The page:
With bankruptcy possible for at least two of America's Big Three automakers, those companies have more on the line than ever at this year's New York Auto Show. They need vehicles that sell, both now and in the future, as CBS News correspondent Priya David reports.
The big annual auto show is downshifting.
"We used to have parties with champagne and stuff," said Ralph Gilles, Chrysler vice president of design. "That's all gone. We're just getting back to the product."
Like its competitors General Motors and Ford, Chrysler's sales have dropped 40 percent in the past year, and the company is struggling to stay in business.
So how does it feel to be in the industry right now?
"It's like a horror show - you can't stop watching it," Gilles said.
The government is funding Chrysler until the end of April, while the company pursues a partnership with Italian carmaker Fiat to produce more fuel-efficient cars. Gilles showed CBS News some concept cars, like the electric Dodge Circuit.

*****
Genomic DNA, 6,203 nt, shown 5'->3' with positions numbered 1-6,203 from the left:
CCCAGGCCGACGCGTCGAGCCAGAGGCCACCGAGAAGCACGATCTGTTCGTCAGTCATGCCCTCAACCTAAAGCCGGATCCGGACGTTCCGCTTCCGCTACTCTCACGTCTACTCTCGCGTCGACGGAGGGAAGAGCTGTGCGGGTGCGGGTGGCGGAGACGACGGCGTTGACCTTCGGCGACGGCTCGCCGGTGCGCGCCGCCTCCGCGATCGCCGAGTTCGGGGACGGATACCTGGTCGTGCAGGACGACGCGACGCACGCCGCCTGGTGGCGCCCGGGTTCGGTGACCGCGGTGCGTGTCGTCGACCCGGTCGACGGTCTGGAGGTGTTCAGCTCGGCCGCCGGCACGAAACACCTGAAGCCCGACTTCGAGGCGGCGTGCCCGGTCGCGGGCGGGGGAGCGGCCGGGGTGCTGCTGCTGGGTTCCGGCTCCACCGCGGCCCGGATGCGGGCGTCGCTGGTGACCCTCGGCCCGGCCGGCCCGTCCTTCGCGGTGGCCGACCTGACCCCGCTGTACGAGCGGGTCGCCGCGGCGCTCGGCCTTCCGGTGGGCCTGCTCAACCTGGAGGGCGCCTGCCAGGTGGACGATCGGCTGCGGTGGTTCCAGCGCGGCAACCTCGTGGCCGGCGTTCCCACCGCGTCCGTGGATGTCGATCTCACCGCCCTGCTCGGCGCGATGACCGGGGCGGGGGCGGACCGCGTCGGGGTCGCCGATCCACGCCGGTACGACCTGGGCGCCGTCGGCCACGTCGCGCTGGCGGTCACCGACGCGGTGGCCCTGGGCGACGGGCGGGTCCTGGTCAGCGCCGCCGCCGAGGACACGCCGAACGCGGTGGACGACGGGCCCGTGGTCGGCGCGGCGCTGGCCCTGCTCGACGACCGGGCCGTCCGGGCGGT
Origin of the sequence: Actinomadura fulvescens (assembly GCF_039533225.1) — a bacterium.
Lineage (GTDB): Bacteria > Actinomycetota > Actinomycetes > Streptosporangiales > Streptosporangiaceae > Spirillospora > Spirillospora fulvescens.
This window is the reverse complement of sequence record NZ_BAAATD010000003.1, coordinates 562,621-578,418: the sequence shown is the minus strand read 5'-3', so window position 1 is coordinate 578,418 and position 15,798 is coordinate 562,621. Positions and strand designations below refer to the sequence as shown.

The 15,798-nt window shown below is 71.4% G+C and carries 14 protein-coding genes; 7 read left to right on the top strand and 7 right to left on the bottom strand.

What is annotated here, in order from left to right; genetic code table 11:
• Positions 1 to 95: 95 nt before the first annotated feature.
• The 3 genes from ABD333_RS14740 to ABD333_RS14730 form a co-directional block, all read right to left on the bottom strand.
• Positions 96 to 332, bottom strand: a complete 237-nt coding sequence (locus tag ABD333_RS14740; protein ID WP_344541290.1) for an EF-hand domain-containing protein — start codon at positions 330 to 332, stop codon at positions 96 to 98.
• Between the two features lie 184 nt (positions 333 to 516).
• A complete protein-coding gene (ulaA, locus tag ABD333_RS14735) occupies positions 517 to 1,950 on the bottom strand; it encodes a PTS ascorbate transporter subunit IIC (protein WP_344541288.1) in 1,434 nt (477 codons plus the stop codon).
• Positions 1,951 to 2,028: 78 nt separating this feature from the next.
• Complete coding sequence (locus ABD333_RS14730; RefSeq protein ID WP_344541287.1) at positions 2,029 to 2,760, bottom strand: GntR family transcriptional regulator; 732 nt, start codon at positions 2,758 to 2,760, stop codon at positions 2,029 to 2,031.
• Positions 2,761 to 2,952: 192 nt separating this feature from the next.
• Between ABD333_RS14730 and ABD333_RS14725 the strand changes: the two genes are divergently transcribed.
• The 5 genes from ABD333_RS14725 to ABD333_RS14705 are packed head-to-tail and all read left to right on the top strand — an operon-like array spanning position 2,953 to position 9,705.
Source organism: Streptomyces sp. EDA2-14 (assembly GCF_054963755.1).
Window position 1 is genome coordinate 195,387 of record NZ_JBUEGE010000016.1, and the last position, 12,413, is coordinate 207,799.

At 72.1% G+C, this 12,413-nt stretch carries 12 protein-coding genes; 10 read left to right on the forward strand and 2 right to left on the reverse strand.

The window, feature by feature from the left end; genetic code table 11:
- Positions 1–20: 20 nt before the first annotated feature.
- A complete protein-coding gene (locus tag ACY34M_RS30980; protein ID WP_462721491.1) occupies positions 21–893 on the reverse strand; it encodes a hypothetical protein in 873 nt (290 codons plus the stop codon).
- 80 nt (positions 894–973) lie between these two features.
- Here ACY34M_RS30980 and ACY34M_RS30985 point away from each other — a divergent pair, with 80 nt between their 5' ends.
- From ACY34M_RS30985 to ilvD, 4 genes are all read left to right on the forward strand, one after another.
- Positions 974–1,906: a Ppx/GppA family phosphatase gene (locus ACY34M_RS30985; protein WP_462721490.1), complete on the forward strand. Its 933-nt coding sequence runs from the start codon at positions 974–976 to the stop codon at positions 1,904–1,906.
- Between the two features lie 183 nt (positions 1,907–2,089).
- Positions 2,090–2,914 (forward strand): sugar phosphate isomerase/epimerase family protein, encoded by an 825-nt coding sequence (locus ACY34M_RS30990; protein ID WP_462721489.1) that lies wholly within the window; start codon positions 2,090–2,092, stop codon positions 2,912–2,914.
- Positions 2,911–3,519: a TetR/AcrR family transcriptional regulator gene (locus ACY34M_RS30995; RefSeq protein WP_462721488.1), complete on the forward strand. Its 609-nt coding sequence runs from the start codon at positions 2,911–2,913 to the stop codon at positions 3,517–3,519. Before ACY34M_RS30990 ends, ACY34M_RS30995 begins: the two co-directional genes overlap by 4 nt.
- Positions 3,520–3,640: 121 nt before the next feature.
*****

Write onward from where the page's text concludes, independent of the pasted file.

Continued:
"It's actually as fast as a muscle car, but it doesn't burn any gas," Gilles said.
General Motors' long-awaited electric vehicle, the Chevy Volt, is finally scheduled to hit the road in 2010. But GM has greater hopes riding on the Chevy Cruze, a sedan that gets 40 miles to the gallon and is due out later this year. GM insists it will still be here when its 60-day government lifeline runs out at the end of May, although many argue that bankruptcy is the best option for the company to reorganize.
"Seriously, I wouldn't be standing here talking to you passionately about the product that we are working on if I didn't think there was a market for us, because we are going to be around," said Michel Simcoe, GM's vice head of North American Exterior Design.
Which, according to Consumer Reports automotive editor Rik Paul, is exactly what buyers should want.
"We don't want to see any automaker, any major automaker, go out of business because that reduces choices for the consumer and has less competition in the market," Paul said.
Ford has been the most forward-looking of the Big Three, and it's offering a smorgasbord of new products, including the new hybrid Ford Fusion.
"Ford has not been seeking government assistance," said Robert Parker, product communications director for Ford. "We're going it alone."
The company says it plans to recover the old-fashioned way - by selling more cars. It's also offering innovative assurances.
"We guarantee that if you lose your job, that we will make the payments on the car for up to 12 months," Parker said.
As Gilles put it, "That 'Never ay die' attitude is strong. People want to survive."
But even mere survival is far from guaranteed. The economy or years of poor planning could soon drive any of these car companies off the road.